How to Make Tea from Wild Plants
There are a number of great tasting teas (that don’t come in little bags), that you can make yourself from plants that you may come across. During this guide, we are going to be looking at making tea with the following 6 plants:
- Red Clover
- Ground Ivy
- Pine Needles and Spruce Tip
Before heading out to forage for supplies to make your next brew, I recommend that you invest in a good foraging guide to help make sure that you are only harvesting safe plants from your area.
Warning: Never collect plants from areas that have been sprayed with pesticides.
Different people respond to wild teas differently so only drink your teas in small quantities first to see how your body responds.
There are many teas that can be brewed from plants and lots of them have different medicinal qualities. To extract as much of this as possible, combine a handful of fresh herbs with 1-4 cups of boiled, filtered water. Depending on how strong you find the flavour of the finished result, you may choose to adjust these quantities. For a much more intense flavour, you want to be letting these steep for at least several hours (though you can drink sooner if you wish.)
Both the twigs and leaves of the birch tree make for a great wild tea. Birch is considered a good detoxifier and contains anti-inflammatory compounds helpful in treating pain from conditions like arthritis. For the best flavour, go for the young twigs and leaves.
Clover blossoms are great for adding natural sweetness to your tea. They have been used by herbalists to treat hormonal issues as well as benefitting cholesterol levels. Go for the brightly coloured flowers before they start turning brown.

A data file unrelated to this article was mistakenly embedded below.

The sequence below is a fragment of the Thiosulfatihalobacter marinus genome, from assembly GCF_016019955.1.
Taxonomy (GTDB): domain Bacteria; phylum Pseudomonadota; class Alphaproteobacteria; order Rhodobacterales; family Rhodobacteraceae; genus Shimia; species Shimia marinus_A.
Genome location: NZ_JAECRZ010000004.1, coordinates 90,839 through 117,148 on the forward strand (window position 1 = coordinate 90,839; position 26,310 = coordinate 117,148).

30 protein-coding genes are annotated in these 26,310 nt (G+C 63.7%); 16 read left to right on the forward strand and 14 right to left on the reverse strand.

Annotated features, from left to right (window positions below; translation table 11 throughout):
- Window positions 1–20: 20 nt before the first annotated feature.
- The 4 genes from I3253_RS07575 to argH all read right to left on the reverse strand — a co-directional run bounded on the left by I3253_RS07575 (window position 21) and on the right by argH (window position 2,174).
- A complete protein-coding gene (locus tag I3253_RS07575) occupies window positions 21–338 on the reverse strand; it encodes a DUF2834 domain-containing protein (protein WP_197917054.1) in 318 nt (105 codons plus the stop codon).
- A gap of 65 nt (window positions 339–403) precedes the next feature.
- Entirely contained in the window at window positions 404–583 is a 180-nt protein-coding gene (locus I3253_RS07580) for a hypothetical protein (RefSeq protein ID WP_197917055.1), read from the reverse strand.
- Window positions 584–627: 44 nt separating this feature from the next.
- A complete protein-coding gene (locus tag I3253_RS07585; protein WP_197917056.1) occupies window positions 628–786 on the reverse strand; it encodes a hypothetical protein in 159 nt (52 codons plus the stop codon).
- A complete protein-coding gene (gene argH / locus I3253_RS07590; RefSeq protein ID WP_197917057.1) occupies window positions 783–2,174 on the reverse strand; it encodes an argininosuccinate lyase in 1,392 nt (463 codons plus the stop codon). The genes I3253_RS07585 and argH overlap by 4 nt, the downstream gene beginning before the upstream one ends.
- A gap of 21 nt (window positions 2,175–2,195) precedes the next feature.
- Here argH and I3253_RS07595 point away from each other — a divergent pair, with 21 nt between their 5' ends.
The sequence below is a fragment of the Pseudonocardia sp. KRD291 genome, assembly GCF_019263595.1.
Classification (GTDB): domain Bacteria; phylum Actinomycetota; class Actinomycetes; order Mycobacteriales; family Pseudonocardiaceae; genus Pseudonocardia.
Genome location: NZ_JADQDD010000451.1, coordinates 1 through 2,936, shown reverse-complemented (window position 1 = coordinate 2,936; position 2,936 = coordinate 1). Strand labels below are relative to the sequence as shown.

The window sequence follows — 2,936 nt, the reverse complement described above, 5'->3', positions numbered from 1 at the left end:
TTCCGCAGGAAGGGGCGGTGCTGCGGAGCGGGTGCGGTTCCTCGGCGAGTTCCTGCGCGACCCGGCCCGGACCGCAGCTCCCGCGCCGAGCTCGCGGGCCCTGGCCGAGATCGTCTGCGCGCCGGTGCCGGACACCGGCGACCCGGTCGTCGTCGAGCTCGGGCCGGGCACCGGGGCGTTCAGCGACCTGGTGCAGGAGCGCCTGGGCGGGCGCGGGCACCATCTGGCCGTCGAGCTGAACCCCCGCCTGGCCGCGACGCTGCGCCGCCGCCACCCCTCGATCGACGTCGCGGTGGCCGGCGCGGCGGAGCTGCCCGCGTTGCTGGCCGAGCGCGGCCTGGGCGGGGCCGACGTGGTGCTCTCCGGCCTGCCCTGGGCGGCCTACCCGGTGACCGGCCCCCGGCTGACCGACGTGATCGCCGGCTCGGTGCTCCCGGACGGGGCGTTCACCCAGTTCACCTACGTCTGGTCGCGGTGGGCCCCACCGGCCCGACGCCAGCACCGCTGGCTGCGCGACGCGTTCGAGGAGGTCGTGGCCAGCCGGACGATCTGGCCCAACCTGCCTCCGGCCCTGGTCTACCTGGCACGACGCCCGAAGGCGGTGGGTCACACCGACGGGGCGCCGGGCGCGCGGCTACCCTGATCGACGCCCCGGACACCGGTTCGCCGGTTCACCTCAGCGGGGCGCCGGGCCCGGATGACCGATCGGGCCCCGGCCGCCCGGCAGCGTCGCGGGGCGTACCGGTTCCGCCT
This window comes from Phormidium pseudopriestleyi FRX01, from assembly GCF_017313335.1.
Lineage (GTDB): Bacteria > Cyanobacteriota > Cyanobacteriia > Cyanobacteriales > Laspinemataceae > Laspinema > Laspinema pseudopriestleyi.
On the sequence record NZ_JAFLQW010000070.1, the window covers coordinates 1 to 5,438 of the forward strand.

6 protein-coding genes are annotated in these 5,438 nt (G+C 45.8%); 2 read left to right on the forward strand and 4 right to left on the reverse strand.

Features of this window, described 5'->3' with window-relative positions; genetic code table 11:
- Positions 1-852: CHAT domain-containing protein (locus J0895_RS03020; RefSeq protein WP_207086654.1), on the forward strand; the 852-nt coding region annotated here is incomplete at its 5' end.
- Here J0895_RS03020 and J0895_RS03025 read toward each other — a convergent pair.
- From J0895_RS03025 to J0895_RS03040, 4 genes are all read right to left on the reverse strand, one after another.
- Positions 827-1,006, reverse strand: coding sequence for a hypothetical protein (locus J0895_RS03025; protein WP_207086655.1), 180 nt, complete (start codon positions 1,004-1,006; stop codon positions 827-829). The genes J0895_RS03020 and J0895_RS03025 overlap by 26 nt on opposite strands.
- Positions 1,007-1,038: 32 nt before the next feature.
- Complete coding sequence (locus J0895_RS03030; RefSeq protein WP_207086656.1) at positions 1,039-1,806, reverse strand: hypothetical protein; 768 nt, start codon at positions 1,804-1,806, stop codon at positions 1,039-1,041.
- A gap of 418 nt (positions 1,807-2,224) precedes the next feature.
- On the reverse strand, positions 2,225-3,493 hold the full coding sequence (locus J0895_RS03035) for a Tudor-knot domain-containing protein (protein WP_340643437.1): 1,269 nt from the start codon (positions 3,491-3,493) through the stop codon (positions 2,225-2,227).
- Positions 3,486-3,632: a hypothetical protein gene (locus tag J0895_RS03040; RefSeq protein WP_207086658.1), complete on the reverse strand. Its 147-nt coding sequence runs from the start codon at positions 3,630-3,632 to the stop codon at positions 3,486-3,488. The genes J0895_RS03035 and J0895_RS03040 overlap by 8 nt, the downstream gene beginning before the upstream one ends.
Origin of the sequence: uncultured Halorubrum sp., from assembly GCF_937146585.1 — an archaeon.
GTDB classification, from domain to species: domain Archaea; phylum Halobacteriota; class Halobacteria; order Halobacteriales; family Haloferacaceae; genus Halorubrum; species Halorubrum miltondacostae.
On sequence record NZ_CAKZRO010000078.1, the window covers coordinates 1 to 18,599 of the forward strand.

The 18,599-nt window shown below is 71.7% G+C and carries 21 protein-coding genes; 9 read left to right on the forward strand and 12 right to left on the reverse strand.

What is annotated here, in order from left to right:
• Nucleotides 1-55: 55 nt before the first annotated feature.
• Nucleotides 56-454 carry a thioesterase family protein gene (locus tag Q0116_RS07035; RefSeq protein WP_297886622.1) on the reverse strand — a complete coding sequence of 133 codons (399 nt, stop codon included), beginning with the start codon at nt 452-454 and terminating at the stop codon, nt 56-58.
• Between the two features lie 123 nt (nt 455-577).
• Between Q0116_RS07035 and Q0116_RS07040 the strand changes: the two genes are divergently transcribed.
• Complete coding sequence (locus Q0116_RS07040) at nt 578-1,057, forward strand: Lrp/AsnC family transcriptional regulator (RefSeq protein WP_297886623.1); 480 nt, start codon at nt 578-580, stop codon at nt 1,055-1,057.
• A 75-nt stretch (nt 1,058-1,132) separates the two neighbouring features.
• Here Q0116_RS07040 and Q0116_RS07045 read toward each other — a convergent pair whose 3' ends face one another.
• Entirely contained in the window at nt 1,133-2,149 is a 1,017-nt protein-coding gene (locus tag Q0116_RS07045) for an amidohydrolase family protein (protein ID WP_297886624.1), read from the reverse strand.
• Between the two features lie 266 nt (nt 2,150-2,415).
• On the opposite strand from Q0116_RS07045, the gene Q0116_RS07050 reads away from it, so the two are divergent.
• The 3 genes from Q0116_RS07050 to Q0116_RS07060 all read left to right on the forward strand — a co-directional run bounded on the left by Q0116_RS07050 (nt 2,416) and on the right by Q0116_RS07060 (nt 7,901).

Ground Ivy is a member of the mint family and has a strong flavour (some find it overpowering.) It is rich in vitamin C and anti-inflammatory compounds and is used for treating pain and respiratory illness. If you find the flavour to be too much, try just adding small amounts to your other wild teas.
Dandelions are known to be an effective detoxifier. Many people enjoy dandelion roots or leaves as an herbal substitute for coffee. Harvesting and drying the root for use in tea takes a bit of effort, but its rich flavour and health benefits are worth the work. Mix with the dried leaves for a rich and nourishing tea.
Don’t worry, this won’t hurt. Stinging nettles are an all-round tonic and immune system booster. It can also be used for treating pain, seasonal allergies, and anemia. Nettles dry well so you can put it up ready for the winter when it will come in really handy for much needed immune system boost.
Pine Needles and Spruce Tip
Most pine, spruce, and fir trees have many edible parts. They are high in vitamins C and A, and are available all throughout the year. The mature needles can be quite bitter so go for the young ones for a lighter flavour. The new growth of the spruce tree is usually used for making tea. Chop or crush needles to help release the flavor.
Once you start foraging, you will find that there are many plants out there that make great tasting teas. Purchase a local foraging guide, stay safe, and more importantly, have fun.